Former Lord Provost of Glasgow Born May 26, 1940 Died January 24, 2009 SUSAN Baird, who has died of cancer aged 68, brought light and life to the ancient post of lord provost of Glasgow. Visually as far removed from flinty-faced apparatchiks as was possible, she unashamedly flaunted her good looks and dashing poise. These, armed with a smile that radiated fun and enjoyment, made her the delight of photographers and picture editors everywhere.

To her lord provost's office overlooking George Square, she brought a regal touch, but was never too grand to pour the tea for distinguished visitors. As for her title, she pointedly explained that she was "lord provost" and that there was no nomenclature of "lady provost". Those who addressed her as "lady provost" were magisterially commanded to contribute 50p to a swear box. Nobody was let off, and charity benefited annually from the contents.

The problem, it soon transpired, lay in what to call her husband, George, her consort on so many civic duties. "Citizen" proved an early failure and the problem was eventually solved by his wish to be addressed simply as "George".

When the Queen opened the restored McLellan Galleries two decades ago, Lord Provost Baird brought dignity and formality to the exterior of Glasgow's welcome. Over lunch afterwards, the Royal Lady and the First Citizen chatted non-stop about their children, with the lord provost observing that hers were "getting into far too many scrapes". "So are mine" came Her Majesty's reply.

A former City Chambers aide recalled how Lord Provost Baird would "get along with anyone like the original house on fire", adding: "She was a super lass, a great girl. She was more than a breath of fresh air - more like a welcome hurricane from another planet. She was a genuinely lovely lady". Yet for all her vibrancy, she stood no nonsense. When as lord provost chairing a full council meeting, she dealt with interrupters or miscreants with no mercy.

Elected to represent Parkhead in the "shadow" Glasgow District Council in 1974, she was Glasgow's longest-serving councillor of modern times, retiring in 2007 after 33 years' service. Her time as lord provost for four years from 1988 she intended as her civic swansong - as indeed is the Glasgow tradition. To the surprise of both herself and her husband, her constituents insisted she stay on. Initially somewhat reluctant, she did - serving a further 17 years.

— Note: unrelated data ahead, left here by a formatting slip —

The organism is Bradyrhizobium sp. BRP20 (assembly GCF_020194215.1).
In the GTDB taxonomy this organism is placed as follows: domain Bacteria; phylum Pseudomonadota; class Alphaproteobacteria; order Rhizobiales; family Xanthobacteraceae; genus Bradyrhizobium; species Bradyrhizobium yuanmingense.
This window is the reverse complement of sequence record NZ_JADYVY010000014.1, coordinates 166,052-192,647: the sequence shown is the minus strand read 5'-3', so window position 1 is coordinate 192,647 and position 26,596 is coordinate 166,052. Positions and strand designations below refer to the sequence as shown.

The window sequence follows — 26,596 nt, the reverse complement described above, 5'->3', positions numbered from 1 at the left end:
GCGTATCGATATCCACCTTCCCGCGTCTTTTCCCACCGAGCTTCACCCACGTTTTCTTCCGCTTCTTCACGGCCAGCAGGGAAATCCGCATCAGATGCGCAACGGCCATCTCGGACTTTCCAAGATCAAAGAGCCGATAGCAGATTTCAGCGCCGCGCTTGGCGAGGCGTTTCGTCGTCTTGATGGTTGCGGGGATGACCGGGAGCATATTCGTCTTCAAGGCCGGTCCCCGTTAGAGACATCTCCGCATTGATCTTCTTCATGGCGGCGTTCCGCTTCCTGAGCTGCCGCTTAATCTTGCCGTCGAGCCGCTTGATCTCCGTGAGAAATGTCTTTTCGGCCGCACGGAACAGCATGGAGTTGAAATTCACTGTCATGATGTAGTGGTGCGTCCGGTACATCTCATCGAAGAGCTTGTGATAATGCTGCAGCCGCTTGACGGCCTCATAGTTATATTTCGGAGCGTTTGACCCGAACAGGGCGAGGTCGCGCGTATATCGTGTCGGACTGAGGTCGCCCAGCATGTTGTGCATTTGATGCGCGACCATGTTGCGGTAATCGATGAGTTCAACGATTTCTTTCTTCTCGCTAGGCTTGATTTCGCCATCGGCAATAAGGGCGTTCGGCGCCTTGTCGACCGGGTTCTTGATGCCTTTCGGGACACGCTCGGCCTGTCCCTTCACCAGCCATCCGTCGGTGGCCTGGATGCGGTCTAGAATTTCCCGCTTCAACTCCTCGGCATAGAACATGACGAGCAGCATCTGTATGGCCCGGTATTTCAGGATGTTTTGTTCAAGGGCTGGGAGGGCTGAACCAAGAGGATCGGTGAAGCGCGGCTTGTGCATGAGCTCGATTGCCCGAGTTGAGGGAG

It was a move that grew from the strength of her east end roots, for Susan Reilly was the complete Glasgow east end girl. Born in Dalton Street, Parkhead, and educated locally at St Mark's Secondary School, she married husband George in 1957 and busied herself raising a family of three sons and a daughter.

But her social conscience and a family tradition of Labour Party observance (she joined in 1969) drew her into public life, where her outgoing personality and effervescent sociability made her a ready catch for local politics.

Her organising abilities resulted in her appointment as a bailie, and became convener of the city's manpower committee in 1980, four years later taking on the reins as vice-convener of the powerful parks and recreation committee. This proved a fortunate move, since it gave her direct insight into two major themes which cropped up in her terms as lord provost - the Glasgow Garden Festival of 1988 and the City of Culture two years later.

In the year-long culture festival, she was spotted at events everywhere from St Rollox locomotive works in Springburn to the depths of The Arches, with the Tramway and Kelvingrove Art Galleries in between.

When she was persuaded to stand again after serving as provost, her colleagues found that the contacts she had nurtured were too valuable to lose, and she became involved in economic development after the 1992 local elections. At local government reorganisation in 1996, she became convener of the economic and industrial development committee, and continued her interest in city regeneration right to her final retirement from the council in 2007.

Baird had been looking forward to seeing the results of her work towards the 2014 Commonwealth Games, when so many events are to be centred in her own east end. She had been an early mover in ensuring that the east end was marked as a priority.

Baird died during cancer treatment. It was not her first brush with the illness. As a young bailie, she attended a routine photocall for women's cancer screening, undertaking the test to set an example. The result showed positive, but treatment cleared her.

Susan Baird CBE DL JP OStJ DUniv is survived by her husband, George; children James, George, Stephen and Susan; eight grandchildren; and one great-grandchild.